[¶19.]  My view is that, if this court should eschew the adoption of § 766A of the Restatement (Second) of Torts in a proper case, then it would be consistent to overrule that line of cases in which we have adopted §§ 766 and 766B. The failure to do so would simply lend further uncertainty to the state of the law of torts in Wyoming.

[¶20.]  I note a concern with the economic implications and the consequences to free enterprise that might flow from adopting § 766A of the Restatement (Second) of Torts. These objections relate to the right to compete in business. Usually it is a mistake to read the Restatements of the Law selectively without considering related sections. In § 768 of the Restatement (Second) of Torts, the economic concerns are addressed by the drafters, and I am satisfied with their treatment. It is apparent that the dire consequences here predicted have not prevented the appropriate application of these principles in other jurisdictions where they have been adopted in a consistent fashion. Certainly, the economic implications cannot be any more adverse than any other of the creative tort theories now in vogue in the common law of torts in America.

URBIGKIT, Justice, specially concurring.

[¶21.]  I concur in the holding of the majority to affirm the decision of the trial court and also to reject the expansion of intentional interference as a class of tort from the demonstrable to the arguable. I write further to define the philosophy for care before expansion of this tort and to recognize the lessons which should be accordingly learned from the Texas West cases: Texas West Oil and Gas Corp. v. Fitzgerald, 726 P.2d 1056 (Wyo. 1986) (Texas West I) and Texas West Oil and Gas Corp. v. First Interstate Bank of Casper, 743 P.2d 857 (Wyo. 1987), aff'd 749 P.2d 278 (Wyo. 1988) (Texas West II). In Texas West I, two members of this court found tortious conduct when a guarantor interfered with a contract between a borrower and equipment purchasers, two members of this court found no actionable tort, and the fifth member of this court found interference with a prospective contract "for intentional interference with a contractual expectancy." TexasWest II, 743 P.2d at 867 (Thomas, J. dissenting).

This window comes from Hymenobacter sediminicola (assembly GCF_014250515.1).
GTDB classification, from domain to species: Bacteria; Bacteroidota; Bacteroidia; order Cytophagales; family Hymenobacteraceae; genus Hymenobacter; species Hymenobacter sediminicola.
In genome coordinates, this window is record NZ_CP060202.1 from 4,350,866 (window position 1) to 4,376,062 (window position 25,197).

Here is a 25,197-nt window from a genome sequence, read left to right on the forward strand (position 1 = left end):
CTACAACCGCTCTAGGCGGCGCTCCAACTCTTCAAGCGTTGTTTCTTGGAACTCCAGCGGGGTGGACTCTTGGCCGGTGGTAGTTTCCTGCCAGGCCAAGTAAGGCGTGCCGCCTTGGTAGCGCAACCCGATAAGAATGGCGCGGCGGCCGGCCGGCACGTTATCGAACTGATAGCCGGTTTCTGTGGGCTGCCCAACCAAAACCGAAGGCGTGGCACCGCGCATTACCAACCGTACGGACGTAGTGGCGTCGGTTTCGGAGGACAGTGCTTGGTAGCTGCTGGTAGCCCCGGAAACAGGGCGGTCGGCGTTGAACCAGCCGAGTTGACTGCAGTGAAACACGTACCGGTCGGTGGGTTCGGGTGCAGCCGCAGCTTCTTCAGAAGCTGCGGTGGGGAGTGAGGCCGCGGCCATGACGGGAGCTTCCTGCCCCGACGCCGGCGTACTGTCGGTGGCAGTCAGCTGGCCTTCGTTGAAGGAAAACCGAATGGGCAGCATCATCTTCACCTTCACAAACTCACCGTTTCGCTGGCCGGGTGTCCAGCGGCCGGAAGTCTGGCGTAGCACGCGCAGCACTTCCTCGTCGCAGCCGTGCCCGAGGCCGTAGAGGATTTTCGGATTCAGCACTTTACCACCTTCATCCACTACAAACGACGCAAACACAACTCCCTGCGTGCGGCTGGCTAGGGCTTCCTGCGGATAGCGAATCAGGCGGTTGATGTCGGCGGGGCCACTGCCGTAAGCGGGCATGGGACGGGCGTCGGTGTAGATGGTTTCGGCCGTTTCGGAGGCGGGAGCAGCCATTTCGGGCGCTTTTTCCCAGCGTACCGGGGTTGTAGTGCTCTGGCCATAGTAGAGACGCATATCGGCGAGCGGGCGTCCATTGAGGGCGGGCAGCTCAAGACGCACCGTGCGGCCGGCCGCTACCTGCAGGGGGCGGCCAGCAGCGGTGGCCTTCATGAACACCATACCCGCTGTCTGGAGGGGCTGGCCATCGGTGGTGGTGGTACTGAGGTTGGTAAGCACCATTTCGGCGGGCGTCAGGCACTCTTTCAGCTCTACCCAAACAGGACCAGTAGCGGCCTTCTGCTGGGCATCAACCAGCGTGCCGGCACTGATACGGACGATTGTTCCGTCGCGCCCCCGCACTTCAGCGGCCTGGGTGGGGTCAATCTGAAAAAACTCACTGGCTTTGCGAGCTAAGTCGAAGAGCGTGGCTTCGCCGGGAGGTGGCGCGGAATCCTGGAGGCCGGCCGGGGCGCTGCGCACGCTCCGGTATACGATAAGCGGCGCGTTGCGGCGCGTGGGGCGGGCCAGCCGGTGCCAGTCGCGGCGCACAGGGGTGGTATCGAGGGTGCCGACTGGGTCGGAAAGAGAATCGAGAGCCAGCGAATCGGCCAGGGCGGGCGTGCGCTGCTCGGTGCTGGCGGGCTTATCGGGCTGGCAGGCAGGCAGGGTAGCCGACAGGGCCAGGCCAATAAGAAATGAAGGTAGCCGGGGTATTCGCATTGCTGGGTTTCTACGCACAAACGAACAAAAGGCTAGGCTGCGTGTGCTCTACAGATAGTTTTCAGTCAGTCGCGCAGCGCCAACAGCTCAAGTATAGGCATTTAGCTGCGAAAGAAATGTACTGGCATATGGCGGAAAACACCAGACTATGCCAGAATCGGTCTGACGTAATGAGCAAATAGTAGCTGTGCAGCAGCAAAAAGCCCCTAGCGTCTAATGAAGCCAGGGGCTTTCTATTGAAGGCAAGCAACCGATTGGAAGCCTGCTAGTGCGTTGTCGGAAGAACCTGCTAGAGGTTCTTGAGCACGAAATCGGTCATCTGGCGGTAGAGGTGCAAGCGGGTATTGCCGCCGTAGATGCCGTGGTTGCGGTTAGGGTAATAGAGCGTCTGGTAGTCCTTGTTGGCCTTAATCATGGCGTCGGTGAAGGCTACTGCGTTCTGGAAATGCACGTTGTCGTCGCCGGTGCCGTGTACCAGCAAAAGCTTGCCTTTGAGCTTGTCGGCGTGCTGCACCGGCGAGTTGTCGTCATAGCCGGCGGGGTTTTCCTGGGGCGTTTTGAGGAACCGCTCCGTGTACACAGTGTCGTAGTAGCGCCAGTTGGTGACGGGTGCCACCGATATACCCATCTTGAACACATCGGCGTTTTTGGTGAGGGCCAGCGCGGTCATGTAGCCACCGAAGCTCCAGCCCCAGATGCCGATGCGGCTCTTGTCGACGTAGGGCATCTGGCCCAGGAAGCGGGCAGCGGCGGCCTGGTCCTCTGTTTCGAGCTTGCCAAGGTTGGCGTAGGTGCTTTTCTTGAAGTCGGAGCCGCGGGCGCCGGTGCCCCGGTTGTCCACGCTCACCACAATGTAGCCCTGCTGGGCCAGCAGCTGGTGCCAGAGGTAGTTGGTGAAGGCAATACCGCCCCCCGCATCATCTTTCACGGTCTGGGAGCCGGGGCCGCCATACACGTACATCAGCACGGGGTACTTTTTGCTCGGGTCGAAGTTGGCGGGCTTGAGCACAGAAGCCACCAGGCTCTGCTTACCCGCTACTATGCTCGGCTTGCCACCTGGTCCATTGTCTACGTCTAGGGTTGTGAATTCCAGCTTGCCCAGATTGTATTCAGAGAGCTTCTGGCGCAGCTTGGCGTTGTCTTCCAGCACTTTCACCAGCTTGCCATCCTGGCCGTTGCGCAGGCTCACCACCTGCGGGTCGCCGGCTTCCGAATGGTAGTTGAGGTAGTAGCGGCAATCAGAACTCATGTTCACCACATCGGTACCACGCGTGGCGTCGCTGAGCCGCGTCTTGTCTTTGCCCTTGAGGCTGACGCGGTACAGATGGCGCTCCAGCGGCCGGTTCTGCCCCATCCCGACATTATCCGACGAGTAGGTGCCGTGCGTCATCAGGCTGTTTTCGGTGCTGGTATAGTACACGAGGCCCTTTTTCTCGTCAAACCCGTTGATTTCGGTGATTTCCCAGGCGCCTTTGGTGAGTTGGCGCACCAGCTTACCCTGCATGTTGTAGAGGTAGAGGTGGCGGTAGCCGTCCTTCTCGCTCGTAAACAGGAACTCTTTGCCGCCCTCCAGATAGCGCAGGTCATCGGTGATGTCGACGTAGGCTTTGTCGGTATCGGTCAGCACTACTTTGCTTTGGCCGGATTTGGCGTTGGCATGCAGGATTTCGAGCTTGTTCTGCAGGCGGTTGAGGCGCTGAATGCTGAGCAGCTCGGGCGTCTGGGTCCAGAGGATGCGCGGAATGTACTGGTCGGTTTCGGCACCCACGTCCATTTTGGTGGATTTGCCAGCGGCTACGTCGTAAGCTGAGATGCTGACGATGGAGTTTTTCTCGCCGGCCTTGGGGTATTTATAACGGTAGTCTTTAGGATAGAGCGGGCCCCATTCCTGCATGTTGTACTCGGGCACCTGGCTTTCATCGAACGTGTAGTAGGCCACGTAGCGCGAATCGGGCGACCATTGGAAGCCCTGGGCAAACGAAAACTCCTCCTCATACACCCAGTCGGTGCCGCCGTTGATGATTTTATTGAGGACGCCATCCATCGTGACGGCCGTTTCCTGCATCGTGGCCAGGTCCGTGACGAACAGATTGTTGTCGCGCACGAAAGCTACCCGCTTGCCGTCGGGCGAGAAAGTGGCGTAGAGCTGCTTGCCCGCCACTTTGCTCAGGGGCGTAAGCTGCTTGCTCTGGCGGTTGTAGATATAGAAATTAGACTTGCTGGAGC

[¶22.]  In Texas West II, a majority of this court found the lender when sued by the borrower had not committed any tortious offense in loan collection activities by recoursing the obligation to the guarantor. One dissenting member of this court again found an arguable tort, not only against the lender, but against a director of the contracting party for wrongful interference with an expectancy (to contract). The second dissenting member of this court had a procedural objection to the decision of the trial court achieved by order sustaining a motion to dismiss.

[¶23.]  The first lesson from the Texas West cases is the membership of this court did not even agree as to the nature of the basic tort for which recovery should or should not be available. A multiplication of problems for both bench and bar should be expected if not even a breach or denial of contract is required for institution of this character of tort litigation.